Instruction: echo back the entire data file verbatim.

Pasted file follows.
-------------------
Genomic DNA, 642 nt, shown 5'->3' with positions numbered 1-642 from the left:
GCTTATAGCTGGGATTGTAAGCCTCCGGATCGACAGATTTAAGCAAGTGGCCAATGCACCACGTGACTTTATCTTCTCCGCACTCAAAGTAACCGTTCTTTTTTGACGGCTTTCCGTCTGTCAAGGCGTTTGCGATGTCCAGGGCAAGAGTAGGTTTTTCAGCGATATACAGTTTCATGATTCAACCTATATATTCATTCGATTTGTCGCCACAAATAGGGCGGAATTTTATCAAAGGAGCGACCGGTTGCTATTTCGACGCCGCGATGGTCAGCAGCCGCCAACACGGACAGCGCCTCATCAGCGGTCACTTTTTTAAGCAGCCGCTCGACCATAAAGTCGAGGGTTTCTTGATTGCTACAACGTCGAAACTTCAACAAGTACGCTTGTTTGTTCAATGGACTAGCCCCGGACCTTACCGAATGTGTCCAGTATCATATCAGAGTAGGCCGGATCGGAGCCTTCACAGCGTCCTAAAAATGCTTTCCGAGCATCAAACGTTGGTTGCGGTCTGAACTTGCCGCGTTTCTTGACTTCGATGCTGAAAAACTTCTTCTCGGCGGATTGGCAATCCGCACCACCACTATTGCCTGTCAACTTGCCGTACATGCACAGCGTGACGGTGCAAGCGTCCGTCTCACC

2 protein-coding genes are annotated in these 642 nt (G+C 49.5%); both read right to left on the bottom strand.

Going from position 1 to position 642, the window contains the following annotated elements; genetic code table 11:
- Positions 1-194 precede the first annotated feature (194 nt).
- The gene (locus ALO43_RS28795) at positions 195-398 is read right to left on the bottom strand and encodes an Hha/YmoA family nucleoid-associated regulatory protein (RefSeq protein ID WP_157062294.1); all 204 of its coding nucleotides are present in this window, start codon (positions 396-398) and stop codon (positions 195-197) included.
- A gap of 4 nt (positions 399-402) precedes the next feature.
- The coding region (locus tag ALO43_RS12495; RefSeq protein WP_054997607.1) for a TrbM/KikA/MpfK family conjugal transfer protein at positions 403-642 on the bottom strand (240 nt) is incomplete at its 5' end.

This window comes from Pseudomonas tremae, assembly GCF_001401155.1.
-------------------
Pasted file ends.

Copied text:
Genomic DNA, 642 nt, shown 5'->3' with positions numbered 1-642 from the left:
GCTTATAGCTGGGATTGTAAGCCTCCGGATCGACAGATTTAAGCAAGTGGCCAATGCACCACGTGACTTTATCTTCTCCGCACTCAAAGTAACCGTTCTTTTTTGACGGCTTTCCGTCTGTCAAGGCGTTTGCGATGTCCAGGGCAAGAGTAGGTTTTTCAGCGATATACAGTTTCATGATTCAACCTATATATTCATTCGATTTGTCGCCACAAATAGGGCGGAATTTTATCAAAGGAGCGACCGGTTGCTATTTCGACGCCGCGATGGTCAGCAGCCGCCAACACGGACAGCGCCTCATCAGCGGTCACTTTTTTAAGCAGCCGCTCGACCATAAAGTCGAGGGTTTCTTGATTGCTACAACGTCGAAACTTCAACAAGTACGCTTGTTTGTTCAATGGACTAGCCCCGGACCTTACCGAATGTGTCCAGTATCATATCAGAGTAGGCCGGATCGGAGCCTTCACAGCGTCCTAAAAATGCTTTCCGAGCATCAAACGTTGGTTGCGGTCTGAACTTGCCGCGTTTCTTGACTTCGATGCTGAAAAACTTCTTCTCGGCGGATTGGCAATCCGCACCACCACTATTGCCTGTCAACTTGCCGTACATGCACAGCGTGACGGTGCAAGCGTCCGTCTCACC

2 protein-coding genes are annotated in these 642 nt (G+C 49.5%); both read right to left on the bottom strand.

Going from position 1 to position 642, the window contains the following annotated elements; genetic code table 11:
- Positions 1-194 precede the first annotated feature (194 nt).
- The gene (locus ALO43_RS28795) at positions 195-398 is read right to left on the bottom strand and encodes an Hha/YmoA family nucleoid-associated regulatory protein (RefSeq protein ID WP_157062294.1); all 204 of its coding nucleotides are present in this window, start codon (positions 396-398) and stop codon (positions 195-197) included.
- A gap of 4 nt (positions 399-402) precedes the next feature.
- The coding region (locus tag ALO43_RS12495; RefSeq protein WP_054997607.1) for a TrbM/KikA/MpfK family conjugal transfer protein at positions 403-642 on the bottom strand (240 nt) is incomplete at its 5' end.

This window comes from Pseudomonas tremae, assembly GCF_001401155.1.